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Jussi Piitulainen wrote:
If both (vector? arr) and (array? arr) yield #t, then (vector-ref arr k) must do what (array-ref arr k) does, and so on. To implement that, one should first have disjoint types, (r5rs-vector? o) and (array? o), and then make (vector? o) be their sum (or (r5rs-vector? o) (array? o)), and (vector-ref o k) would dispatch to one of (r5rs-vector-ref o k) or (array-ref o k).
Not sure what you mean, but it sounds wrong. Instead we should follow logic and Common Lisp (or at least let implementations have that option): (vector? obj) should imply (array? obj). The reverse would be true if you take the view that arrays are nested vectors, but that runs into problems inde-generative cases of a 0-rank array. It also is difficult to distinguish a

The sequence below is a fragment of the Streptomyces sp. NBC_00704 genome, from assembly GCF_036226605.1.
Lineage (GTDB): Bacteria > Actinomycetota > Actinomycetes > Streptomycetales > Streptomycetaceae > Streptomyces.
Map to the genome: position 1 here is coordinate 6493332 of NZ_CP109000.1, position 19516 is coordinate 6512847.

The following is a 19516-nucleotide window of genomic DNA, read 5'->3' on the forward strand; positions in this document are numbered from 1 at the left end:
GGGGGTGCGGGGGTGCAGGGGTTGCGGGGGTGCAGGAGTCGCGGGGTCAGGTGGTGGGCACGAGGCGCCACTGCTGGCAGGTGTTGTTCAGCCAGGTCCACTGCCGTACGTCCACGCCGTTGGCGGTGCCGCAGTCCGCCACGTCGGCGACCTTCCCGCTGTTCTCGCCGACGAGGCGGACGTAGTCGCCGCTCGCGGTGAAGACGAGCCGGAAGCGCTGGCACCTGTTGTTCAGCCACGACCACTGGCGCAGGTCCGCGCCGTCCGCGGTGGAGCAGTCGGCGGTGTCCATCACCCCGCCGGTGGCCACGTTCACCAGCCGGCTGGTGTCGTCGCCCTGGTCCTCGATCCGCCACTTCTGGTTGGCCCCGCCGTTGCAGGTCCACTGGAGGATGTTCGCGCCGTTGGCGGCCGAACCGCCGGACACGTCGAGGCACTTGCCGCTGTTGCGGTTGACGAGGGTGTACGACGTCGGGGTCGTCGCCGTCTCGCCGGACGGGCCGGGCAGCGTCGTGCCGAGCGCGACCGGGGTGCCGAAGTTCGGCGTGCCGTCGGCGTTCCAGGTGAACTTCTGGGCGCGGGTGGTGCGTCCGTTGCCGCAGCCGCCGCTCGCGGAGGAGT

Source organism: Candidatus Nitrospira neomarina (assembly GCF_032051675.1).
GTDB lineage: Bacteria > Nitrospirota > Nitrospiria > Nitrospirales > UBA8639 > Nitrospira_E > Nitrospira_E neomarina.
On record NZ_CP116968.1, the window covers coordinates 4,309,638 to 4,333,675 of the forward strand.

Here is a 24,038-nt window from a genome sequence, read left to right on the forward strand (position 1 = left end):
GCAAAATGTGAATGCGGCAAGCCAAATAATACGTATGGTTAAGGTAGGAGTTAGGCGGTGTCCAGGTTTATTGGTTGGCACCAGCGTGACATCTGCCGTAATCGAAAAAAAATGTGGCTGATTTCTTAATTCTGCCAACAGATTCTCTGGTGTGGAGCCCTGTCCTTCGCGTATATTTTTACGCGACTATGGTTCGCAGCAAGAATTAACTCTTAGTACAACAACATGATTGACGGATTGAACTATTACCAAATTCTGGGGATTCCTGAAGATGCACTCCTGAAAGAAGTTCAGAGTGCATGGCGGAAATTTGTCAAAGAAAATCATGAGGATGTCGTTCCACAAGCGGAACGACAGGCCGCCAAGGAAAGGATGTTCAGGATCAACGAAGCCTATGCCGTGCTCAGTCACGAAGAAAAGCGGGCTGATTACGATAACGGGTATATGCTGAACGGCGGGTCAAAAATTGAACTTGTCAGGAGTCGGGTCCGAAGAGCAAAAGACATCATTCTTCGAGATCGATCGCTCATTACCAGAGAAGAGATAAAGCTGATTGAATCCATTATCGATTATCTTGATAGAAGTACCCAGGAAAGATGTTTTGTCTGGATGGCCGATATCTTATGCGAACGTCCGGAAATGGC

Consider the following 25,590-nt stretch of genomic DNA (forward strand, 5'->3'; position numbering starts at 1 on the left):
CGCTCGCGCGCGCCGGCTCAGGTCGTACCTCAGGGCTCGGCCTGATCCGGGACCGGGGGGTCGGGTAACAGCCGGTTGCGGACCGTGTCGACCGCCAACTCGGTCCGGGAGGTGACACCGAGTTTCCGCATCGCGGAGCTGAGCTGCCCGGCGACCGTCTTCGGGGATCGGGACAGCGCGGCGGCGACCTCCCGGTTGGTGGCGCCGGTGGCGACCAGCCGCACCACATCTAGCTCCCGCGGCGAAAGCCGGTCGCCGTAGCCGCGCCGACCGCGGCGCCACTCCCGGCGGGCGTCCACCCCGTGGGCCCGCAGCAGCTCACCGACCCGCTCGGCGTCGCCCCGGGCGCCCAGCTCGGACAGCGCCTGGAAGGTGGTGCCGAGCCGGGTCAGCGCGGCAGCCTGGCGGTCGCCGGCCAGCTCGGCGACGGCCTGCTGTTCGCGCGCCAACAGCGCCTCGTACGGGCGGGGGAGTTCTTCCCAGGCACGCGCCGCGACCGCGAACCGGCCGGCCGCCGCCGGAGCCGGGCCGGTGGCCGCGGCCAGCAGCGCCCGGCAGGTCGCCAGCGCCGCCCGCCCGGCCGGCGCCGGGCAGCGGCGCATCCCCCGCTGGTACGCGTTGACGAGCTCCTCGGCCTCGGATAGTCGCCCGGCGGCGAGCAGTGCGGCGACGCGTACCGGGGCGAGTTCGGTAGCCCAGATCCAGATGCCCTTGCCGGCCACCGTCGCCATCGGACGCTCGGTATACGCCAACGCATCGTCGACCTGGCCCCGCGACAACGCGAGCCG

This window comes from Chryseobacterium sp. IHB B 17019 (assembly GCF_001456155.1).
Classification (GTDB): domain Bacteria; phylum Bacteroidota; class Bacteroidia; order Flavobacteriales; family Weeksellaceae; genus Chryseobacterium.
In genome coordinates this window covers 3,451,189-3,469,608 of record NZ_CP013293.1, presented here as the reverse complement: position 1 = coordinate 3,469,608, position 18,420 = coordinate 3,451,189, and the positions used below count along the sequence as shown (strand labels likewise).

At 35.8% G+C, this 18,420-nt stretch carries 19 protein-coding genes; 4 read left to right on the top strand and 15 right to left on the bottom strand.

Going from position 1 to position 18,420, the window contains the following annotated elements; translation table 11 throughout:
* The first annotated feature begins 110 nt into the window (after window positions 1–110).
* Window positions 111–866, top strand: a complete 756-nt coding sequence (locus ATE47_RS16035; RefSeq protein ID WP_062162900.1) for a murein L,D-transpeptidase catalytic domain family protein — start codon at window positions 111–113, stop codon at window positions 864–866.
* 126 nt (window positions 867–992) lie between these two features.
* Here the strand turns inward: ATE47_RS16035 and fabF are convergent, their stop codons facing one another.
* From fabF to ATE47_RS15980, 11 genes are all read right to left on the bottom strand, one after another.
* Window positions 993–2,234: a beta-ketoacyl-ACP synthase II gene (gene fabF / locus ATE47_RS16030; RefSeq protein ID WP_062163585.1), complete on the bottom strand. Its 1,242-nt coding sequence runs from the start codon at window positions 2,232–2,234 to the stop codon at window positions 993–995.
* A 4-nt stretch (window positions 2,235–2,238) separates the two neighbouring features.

0*M array from a 0*N array since you can't really distinguish a 0-length vector each of whose non-existent elements is an M-length vectors from a0-length vector of N-length vectors. That is unless you can associate "types" with empty vectors. Some APL dialects to that, and it gets a little strange.